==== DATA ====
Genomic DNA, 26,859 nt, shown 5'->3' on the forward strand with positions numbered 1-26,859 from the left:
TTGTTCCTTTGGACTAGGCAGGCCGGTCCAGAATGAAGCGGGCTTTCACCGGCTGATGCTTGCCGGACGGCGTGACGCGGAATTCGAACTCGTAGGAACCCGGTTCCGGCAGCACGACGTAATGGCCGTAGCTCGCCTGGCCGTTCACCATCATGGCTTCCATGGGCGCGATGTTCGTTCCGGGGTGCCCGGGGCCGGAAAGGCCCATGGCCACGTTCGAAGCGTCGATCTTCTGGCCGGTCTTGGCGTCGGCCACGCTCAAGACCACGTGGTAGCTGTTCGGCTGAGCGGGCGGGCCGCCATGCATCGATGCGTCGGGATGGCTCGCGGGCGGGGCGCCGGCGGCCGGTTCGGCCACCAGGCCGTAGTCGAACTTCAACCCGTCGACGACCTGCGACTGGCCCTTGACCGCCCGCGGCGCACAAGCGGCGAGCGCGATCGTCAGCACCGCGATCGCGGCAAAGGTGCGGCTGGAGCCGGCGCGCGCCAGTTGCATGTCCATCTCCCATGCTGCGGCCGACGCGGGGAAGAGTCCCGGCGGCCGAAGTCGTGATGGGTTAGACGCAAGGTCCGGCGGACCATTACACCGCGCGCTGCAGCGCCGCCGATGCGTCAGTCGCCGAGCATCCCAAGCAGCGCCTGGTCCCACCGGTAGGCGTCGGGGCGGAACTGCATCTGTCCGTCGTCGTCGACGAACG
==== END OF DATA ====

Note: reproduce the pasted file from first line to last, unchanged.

Genomic DNA, 26,859 nt, shown 5'->3' on the forward strand with positions numbered 1-26,859 from the left:
TTGTTCCTTTGGACTAGGCAGGCCGGTCCAGAATGAAGCGGGCTTTCACCGGCTGATGCTTGCCGGACGGCGTGACGCGGAATTCGAACTCGTAGGAACCCGGTTCCGGCAGCACGACGTAATGGCCGTAGCTCGCCTGGCCGTTCACCATCATGGCTTCCATGGGCGCGATGTTCGTTCCGGGGTGCCCGGGGCCGGAAAGGCCCATGGCCACGTTCGAAGCGTCGATCTTCTGGCCGGTCTTGGCGTCGGCCACGCTCAAGACCACGTGGTAGCTGTTCGGCTGAGCGGGCGGGCCGCCATGCATCGATGCGTCGGGATGGCTCGCGGGCGGGGCGCCGGCGGCCGGTTCGGCCACCAGGCCGTAGTCGAACTTCAACCCGTCGACGACCTGCGACTGGCCCTTGACCGCCCGCGGCGCACAAGCGGCGAGCGCGATCGTCAGCACCGCGATCGCGGCAAAGGTGCGGCTGGAGCCGGCGCGCGCCAGTTGCATGTCCATCTCCCATGCTGCGGCCGACGCGGGGAAGAGTCCCGGCGGCCGAAGTCGTGATGGGTTAGACGCAAGGTCCGGCGGACCATTACACCGCGCGCTGCAGCGCCGCCGATGCGTCAGTCGCCGAGCATCCCAAGCAGCGCCTGGTCCCACCGGTAGGCGTCGGGGCGGAACTGCATCTGTCCGTCGTCGTCGACGAACG